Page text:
The 1980s and 1990s constituted a difficult period in the economies of most African countries. Dwindling volumes and value of export revenues from natural resources characterized this period. This unfortunate development resulted in the reliance by a number of African nations on International Financial Institutions (IFIs) for economic stimulus packages to shore up their fiscal and international trade deficits. Bailout packages agreed with IFIs included the advice to divest national interest in natural resource management and ownership in favour of MMCs for their claimed expertise and resourcefulness in harnessing potential benefits inherent in extractive industries. Contracts executed since reflect systematically lower prices as key incentive strategy to attract and retain the interest of Foreign Direct Investment (FDI). Under most of the FDI contract terms, national governments have had to contend with returns arising from carried interest, royalties, property rates, and corporate taxes as main sources of income. Such unfavourable contract terms account for the relatively low returns and income earned by natural resource-rich countries in the past decade that limit maximization of potential income even in the wake of increased prices that have characterized trade in minerals, oil, and gas, etc. The price of an ounce of gold for example, increased from US$347.20 in 2002 to US$1,644.90 in 2012, yet African states did not benefit fully from this windfall (3).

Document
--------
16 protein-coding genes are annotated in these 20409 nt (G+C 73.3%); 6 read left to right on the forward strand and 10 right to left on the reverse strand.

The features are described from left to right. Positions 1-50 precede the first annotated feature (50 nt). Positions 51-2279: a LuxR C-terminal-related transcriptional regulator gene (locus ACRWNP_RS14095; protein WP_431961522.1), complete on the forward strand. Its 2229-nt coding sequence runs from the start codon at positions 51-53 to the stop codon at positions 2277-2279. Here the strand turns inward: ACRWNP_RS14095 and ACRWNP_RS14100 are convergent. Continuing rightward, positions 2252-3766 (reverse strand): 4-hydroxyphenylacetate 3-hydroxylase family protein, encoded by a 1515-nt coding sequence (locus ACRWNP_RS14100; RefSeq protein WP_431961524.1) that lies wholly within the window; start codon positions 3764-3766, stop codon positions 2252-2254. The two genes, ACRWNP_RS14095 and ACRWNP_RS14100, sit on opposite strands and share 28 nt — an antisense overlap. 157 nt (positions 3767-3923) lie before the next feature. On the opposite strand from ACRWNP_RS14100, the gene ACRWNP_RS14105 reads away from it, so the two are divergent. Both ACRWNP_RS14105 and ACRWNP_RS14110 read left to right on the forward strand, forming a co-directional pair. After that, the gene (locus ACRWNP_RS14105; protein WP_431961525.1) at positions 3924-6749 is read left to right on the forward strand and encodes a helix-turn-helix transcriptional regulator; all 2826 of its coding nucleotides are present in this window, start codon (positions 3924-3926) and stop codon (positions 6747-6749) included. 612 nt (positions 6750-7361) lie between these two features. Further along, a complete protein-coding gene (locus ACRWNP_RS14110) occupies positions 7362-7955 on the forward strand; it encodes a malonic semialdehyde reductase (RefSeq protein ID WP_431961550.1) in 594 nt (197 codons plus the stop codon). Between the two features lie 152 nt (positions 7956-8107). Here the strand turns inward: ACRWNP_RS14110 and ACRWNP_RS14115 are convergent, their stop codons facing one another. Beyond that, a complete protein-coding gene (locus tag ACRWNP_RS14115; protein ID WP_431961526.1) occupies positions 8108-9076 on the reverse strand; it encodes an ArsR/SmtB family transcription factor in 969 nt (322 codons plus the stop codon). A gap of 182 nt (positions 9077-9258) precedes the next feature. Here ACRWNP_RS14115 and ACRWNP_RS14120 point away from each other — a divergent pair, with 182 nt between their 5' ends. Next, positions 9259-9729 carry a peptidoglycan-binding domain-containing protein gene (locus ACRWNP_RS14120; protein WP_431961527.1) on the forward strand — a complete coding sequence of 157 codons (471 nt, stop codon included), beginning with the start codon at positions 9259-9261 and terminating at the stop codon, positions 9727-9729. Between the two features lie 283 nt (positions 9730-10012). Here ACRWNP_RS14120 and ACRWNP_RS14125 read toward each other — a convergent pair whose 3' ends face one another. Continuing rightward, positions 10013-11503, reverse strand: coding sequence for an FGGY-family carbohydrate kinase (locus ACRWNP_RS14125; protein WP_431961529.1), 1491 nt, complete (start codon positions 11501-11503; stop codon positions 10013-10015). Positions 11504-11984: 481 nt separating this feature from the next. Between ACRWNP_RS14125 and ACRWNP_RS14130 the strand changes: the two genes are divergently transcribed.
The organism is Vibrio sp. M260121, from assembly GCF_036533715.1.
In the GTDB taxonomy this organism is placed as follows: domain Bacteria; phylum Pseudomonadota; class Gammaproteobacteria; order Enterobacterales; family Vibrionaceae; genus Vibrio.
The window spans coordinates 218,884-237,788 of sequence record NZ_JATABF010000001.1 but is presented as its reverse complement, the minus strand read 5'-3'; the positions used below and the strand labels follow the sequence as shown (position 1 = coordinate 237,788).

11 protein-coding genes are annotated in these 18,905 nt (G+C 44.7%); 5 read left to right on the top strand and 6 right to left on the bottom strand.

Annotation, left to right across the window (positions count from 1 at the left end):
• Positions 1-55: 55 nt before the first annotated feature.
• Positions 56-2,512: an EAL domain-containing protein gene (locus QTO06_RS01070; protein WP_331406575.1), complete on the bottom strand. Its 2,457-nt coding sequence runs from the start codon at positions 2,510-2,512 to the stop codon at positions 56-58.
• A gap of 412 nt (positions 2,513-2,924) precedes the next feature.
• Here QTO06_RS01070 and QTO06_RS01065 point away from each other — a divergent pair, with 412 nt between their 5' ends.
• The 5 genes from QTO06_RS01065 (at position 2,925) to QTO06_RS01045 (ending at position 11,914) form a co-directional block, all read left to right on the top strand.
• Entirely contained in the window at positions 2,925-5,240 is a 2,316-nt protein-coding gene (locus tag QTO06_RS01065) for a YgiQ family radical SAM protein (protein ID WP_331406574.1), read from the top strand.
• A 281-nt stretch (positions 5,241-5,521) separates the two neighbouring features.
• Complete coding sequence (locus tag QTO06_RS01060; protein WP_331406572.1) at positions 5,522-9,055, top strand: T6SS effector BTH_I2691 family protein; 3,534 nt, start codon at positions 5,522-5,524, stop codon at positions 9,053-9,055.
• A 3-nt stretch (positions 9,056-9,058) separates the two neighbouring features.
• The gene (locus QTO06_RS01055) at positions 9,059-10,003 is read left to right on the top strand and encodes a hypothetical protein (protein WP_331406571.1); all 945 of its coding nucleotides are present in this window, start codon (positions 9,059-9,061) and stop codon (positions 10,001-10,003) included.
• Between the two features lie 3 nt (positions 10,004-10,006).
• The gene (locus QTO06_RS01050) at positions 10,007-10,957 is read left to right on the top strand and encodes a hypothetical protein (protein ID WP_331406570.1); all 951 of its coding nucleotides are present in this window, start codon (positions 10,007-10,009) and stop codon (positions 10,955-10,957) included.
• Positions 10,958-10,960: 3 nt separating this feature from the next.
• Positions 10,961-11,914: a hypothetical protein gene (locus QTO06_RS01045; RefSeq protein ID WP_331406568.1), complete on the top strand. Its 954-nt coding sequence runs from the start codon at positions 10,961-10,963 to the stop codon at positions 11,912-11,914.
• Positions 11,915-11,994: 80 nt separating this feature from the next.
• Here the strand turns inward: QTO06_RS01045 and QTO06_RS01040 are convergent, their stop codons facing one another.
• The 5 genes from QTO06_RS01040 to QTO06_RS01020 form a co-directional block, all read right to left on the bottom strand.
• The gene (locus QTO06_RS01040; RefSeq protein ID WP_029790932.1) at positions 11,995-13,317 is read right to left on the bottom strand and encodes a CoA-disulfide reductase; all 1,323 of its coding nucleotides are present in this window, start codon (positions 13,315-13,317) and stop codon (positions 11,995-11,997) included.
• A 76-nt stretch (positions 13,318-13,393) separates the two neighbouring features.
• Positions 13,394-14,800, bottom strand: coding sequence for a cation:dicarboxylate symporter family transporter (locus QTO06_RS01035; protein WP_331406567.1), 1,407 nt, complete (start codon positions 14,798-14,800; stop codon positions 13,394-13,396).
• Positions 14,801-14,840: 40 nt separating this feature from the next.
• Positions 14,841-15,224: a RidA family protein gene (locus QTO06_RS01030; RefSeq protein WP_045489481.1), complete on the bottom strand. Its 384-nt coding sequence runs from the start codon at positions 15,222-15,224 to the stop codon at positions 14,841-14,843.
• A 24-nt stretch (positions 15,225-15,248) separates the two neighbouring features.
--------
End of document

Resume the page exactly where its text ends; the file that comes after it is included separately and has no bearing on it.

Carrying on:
Low carried interests, royalties, corporate taxes and ground rents limit the potential of natural resource-rich developing countries, such as Ghana, from increasing their share of revenue in tandem with phenomenal price increases. Although revenue from gold increased from US$995 million in 2005 to US$2.38 billion in 2009, Ghana government’s share was US$40.5 million in 2005 (four percent of total) and US$154.5 million in 2009 (six point five percent of total) of the share accrued to MMCs. While in absolute terms these amounts appear significant, a fairer share would have significantly increased Government resources to finance development projects and reduce its dependence on aid. The Ghana Government’s inability to renegotiate better rates on royalties in particular, account for its reliance on foreign aid to supplement its development budget.

Although the Minerals and Mining Act, 2006 (Act 703) stipulates royalty rates of between three and six percent, most mining companies in Ghana paid the lower rate of three percent until March 2011 when a flat rate of five percent was introduced (4)That upward review did little to change the situation. The contribution of gold revenue to Ghana’s total revenue as a consequence remained low at an average of 6.5% despite the over 230% percent increase in gold revenues in the five years from 2005 to 2009.

Harmful effects of corruption